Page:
To use the device, patients blow into a cardboard straw attached to a chemical analyzer. “It’s a chemistry lab in a box,” Redmond said. The machine then scans for levels of five volatile organic compounds, or VOCs, which together make up a “respiratory fingerprint” of COVID, Redmond said. (InspectIR said it could not reveal which five compounds are.) Results are delivered in three minutesthe company said.
“It’s really fast and quite impressive”said Nathaniel Hafer, a molecular biologist and testing expert at UMass Chan School of Medicine.
Expanding the types of samples that can be used to detect the virus is “really valuable”, he added. “Not everyone can provide a nasal sample very easily.”
In a company-sponsored study of 2,409 asymptomatic people, the test had a sensitivity of 91%meaning that of those who tested positive for the virus in a PCR test, the device marked 91% of them as presumptive positive, according to documents released by the FDA. It had a specificity of 99%, meaning it detected no signs of the virus in 99% of those who received a negative PCR test result.
Susan Butler-Wu, a clinical microbiologist at the University of Southern California’s Keck School of Medicine, said I wanted to see more independent data on the performance of the device and more details on which compounds it was accurately detecting.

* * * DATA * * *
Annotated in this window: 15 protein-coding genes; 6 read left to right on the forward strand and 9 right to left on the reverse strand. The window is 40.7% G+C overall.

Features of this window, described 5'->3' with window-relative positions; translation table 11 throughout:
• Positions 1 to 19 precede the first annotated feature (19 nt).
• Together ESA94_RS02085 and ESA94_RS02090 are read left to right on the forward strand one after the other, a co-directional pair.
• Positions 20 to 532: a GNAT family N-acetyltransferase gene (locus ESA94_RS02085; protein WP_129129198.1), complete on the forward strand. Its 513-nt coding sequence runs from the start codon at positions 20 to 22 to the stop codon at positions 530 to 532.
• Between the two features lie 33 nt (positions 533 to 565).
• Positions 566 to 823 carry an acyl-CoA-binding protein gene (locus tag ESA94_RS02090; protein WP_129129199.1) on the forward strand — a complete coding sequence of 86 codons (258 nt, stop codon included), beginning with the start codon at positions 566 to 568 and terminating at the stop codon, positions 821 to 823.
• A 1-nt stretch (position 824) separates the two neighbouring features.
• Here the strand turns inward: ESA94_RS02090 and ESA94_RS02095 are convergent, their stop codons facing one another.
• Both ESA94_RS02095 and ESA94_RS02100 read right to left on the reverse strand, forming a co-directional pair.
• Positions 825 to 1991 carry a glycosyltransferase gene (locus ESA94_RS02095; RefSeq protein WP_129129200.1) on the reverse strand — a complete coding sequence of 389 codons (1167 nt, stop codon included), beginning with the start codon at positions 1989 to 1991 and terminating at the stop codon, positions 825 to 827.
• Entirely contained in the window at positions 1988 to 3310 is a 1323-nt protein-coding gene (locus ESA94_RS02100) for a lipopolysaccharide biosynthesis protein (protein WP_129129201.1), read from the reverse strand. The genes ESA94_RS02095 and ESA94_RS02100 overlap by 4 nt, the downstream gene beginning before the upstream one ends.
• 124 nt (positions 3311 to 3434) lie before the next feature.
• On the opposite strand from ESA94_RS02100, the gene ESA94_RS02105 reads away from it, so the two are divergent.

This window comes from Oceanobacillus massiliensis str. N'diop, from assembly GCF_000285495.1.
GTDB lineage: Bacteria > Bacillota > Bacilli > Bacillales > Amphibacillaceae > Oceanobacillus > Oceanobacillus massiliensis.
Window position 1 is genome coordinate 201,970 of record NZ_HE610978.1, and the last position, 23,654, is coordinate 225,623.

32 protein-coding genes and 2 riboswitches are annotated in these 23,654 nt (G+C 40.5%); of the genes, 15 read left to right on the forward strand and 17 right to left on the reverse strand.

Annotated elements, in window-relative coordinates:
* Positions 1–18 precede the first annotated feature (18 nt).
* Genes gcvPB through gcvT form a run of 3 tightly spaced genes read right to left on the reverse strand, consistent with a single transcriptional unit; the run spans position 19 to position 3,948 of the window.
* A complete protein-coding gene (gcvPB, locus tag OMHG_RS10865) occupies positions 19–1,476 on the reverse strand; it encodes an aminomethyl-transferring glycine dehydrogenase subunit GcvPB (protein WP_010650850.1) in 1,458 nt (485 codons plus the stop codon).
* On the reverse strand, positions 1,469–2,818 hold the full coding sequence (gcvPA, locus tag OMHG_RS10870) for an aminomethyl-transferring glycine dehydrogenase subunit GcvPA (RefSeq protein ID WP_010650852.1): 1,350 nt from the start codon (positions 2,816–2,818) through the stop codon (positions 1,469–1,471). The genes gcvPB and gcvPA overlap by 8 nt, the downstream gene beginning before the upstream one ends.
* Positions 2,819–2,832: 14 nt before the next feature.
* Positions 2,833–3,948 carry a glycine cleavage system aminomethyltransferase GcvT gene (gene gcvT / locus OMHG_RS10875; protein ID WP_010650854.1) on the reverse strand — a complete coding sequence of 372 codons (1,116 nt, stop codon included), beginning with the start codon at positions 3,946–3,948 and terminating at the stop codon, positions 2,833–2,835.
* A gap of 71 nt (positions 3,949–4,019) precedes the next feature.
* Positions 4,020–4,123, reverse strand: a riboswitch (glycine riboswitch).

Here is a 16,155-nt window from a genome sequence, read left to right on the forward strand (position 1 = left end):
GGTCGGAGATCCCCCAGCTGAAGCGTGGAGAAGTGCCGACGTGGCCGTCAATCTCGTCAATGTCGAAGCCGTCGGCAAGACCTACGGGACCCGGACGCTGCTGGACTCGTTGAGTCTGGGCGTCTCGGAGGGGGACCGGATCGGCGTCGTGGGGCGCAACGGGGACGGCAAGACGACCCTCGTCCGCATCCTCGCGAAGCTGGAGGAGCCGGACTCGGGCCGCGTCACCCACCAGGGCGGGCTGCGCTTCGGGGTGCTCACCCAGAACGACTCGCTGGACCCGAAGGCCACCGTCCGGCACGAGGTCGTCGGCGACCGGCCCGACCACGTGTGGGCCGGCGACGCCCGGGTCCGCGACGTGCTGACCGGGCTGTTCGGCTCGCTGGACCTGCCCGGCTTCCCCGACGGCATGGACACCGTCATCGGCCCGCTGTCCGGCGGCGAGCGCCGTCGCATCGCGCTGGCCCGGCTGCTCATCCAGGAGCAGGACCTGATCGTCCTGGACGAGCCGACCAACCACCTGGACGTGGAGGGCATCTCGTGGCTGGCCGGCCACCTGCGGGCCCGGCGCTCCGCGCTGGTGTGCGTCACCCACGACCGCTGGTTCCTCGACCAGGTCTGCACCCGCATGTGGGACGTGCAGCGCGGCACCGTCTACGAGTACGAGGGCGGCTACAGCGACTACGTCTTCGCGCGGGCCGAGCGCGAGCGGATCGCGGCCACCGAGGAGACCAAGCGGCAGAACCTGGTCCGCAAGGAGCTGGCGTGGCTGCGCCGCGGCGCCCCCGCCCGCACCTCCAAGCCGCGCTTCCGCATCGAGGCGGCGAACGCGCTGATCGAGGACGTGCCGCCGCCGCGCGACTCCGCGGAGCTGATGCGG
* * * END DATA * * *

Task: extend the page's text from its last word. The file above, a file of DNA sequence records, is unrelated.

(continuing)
“The use of VOCs is not well developed for the diagnosis of infections,” he said. “I wouldn’t feel comfortable using it to diagnose patients without getting more real-world data.”
Some foods and substances can alter breath tests, note the scientists. And the instructions for the InspectIR breath test specify that people must not eat, drink or use tobacco products within 15 minutes before the test. Those who test positive must also confirm the result with a PCR or other similar test, the company says.
In fact, the most promising way to use breath tests is as a rapid screening tool, a more accurate version of the unreliable temperature tests that have become commonplace during the pandemic, Dr Lam said. “They don’t really give you a diagnosis,” he said, referring to the breath tests. “They give you a biochemical pattern consistent with the disease.”
InspectIR plans to rent the analyzers to other companies, including healthcare facilities and companies that run pop-up or mobile testing sites. They could be used to test travelers at airports or workers in an office building, the co-founders said, adding that professional sports leagues and companies in the travel industry have already shown interest.
“Wherever a nasal swab is performed more than once a day, we are perfectly suited,” said Tim Wing, co-founder of the company.
Pricing for the device has yet to be finalized, but the co-founders said on Friday they hoped to be able to offer licenses or subscriptions that would result in a cost of about $10 to $12 per test.
“Yesterday was a big domino for us,” Wing said Friday, a day after the device was cleaned. “It’s not all ready to go, it’s not defined yet.”
The company said that had raised $2.7 million to date and that Pfeiffer Vacuum would be their initial manufacturing partner.